The recognised and often cited research definition of coaching effectiveness is determined by how the coaches’ Professional (the sport), Interpersonal (the athlete) and Intrapersonal (the coach’s self-awareness) knowledge is applied to improve their athletes (Côté & Gilbert, 2009). Coaches traditionally have learned to coach through formal coach education courses, from their experience as an athlete in their sport and from coaches they have encountered along their sporting careers.
However, it is far from traditional times in which we find ourselves and coaches have had to adapt their traditional coaching methods to continue to be as effective as they were before the pandemic shut them down. Despite the fact that there are no games, races or events to target, athletes are still training and coaching continues “at/from home”. This presents a challenge for the coaches and support staff in providing a programme that will keep their athletes engaged. The theoretical concept of the “ethics of care” (Noddings, 2012) entails a coach creating a climate where the coach meets the athletes individual needs. This has been further developed by Purdy et al., (2016) who regard coaches who have achieved this as being able to meet athletes individual needs for well-being, health and performance.
We have just started our third semester on the MSc in Applied Sports Coaching and it’s been great to catch up with the students again. The students are all coaches, from 11 different sports, with a variety of coaching experience from 5-35 years. The module, Athlete and Coach Development tasks the students to work together as a group to observe, consult and mentor each other to improve their coaching and enhance the athlete experience. Without “live face to face” coaching, the students have already demonstrated their ingenuity in using technology to coach, circulating the footage to the rest of the group and getting feedback on their sessions. We did a short workshop in the opening session where the students had to respond to a job advertisement to outline their experience and strengths in various aspects of the coaching role. At the end of the session the students highlighted that the most desired coaching trait from all (four) of the job advertisements was the coaches’ ability to interact with others and build relationships with their athletes.
One of the things that struck me most during the course of the first semester of the course was the commitment of all the students to their athletes. Their philosophies prioritised the athletes’ needs and their coaching is true to their philosophies. Throughout the first two semesters the students/coaches have been doing a great deal of reflection on all aspects of their coaching. This reflection is paying dividends during these challenging times in allowing the coaches to move on from traditional coaching methods to keep their athletes engaged. They have created environments irrespective of the circumstances.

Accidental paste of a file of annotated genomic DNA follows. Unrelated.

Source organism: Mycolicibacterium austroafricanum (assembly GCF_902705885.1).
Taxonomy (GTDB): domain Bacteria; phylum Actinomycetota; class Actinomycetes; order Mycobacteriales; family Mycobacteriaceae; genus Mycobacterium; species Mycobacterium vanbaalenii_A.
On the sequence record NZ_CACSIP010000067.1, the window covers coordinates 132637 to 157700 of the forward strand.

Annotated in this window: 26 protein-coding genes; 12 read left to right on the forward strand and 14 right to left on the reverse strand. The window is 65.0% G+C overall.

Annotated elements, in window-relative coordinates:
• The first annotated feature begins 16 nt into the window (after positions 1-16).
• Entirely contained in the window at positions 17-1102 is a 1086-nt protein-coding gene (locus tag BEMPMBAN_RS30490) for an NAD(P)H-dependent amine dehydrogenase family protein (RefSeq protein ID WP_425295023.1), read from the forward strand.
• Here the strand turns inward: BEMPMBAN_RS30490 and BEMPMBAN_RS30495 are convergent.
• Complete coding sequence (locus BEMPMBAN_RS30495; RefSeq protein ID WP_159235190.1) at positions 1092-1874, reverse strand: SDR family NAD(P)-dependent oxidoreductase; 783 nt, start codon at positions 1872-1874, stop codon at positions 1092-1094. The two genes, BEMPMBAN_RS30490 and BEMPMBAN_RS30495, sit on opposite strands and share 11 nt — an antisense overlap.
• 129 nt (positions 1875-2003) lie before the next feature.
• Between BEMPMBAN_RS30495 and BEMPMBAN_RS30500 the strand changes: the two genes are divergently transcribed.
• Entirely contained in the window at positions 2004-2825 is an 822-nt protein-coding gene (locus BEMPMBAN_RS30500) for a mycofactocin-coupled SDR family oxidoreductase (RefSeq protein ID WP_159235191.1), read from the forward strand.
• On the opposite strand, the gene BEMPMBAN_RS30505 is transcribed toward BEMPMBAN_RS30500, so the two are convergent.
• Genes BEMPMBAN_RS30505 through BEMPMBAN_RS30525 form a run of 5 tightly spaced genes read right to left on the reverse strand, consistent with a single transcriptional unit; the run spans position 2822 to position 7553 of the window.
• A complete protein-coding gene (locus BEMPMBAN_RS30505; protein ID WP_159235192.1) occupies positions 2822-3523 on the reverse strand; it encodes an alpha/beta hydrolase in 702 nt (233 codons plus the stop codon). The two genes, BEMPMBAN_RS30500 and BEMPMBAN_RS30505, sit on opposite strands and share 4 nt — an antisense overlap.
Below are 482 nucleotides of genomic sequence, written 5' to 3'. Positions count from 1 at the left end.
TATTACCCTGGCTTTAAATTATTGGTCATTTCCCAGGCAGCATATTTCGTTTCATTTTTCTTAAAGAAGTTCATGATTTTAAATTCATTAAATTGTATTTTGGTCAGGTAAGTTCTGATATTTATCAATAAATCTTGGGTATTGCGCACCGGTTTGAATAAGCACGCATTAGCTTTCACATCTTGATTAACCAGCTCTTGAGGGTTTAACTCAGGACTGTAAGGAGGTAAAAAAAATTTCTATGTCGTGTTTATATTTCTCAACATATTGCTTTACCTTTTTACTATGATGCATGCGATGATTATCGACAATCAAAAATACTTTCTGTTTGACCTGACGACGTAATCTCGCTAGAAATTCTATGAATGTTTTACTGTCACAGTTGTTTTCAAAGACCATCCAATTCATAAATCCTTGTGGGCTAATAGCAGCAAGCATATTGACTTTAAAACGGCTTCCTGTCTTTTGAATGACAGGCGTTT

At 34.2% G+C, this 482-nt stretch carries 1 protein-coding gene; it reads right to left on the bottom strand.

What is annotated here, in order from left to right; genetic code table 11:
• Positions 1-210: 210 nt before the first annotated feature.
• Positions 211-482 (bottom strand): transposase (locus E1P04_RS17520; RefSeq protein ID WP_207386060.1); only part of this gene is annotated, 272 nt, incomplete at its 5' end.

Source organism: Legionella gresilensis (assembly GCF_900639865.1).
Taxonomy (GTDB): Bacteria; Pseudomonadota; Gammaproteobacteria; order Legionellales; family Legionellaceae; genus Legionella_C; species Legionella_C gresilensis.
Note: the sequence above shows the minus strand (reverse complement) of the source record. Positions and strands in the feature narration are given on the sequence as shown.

Take, as an example one of the students, David Royle, or more appropriately Sensei David Royle. Dave’s sport is a style of Karate called Shotokan Karate, in which he holds the rank of 6th Dan black belt, and has been coaching for 30years. He refers to the coaching and learning environment as “the dojo” irrespective of where that is taking place but usually it’s the local hall in Dublin. However, the dojo has moved into Dave’s house and the sessions go on regardless. He has very kindly supplied a short video of his new coaching environment with consent from his athletes. You’ll note from this clip, and others connected to the link, the coaching remains the same and the athletes remain engaged throughout.
Another example of effective coaching has come from a colleague in PESS, Dr Frank Nugent. Frank (pictured far right on feature image) is also the coach to the UL Rowing club and, as the lockdown loomed, the boathouse was cleared and Frank equipped 30+ athletes with everything they needed to maintain their training. The overall focus was on keeping people training 8 – 14 times per week during this important phase of the season as a group and pushing standards. Frank introduced a points race with points awarded based on session difficulty and organised the rowers into competitive groups of high and low level rowers which changed weekly. All sessions were posted in the club WhatsApp group and as an incentive a weekly prize was awarded. Two virtual races (one national, one international) were also organised in conjunction with NUIG head coach Ciro Prisco and NUIG High Performance director Feargal O’Callaghan, the international race included 250 participants from seven countries.
The athlete response has been to maintain their level of training as the coaches continue to provide the care to cater for each athletes’ individual need. This effective coaching climate can only be created by knowledgeable coaches who understand the dynamic in which they operate. Whilst, at the outset, it may have been a struggle to convert to coaching online it is worth celebrating the versatility of our colleagues and students to keep their athletes connected and motivated to train during the pandemic enforced lockdown.
Dr. Ian Sherwin is a Lecturer in Coaching at the Department of Physical Education and Sport Sciences and is the Course Director for academic programmes relating to the National Council for Education and Fitness at the University of Limerick. Ian can be contacted at firstname.lastname@example.org and followed on twitter @ian_sherwin or on researchgate.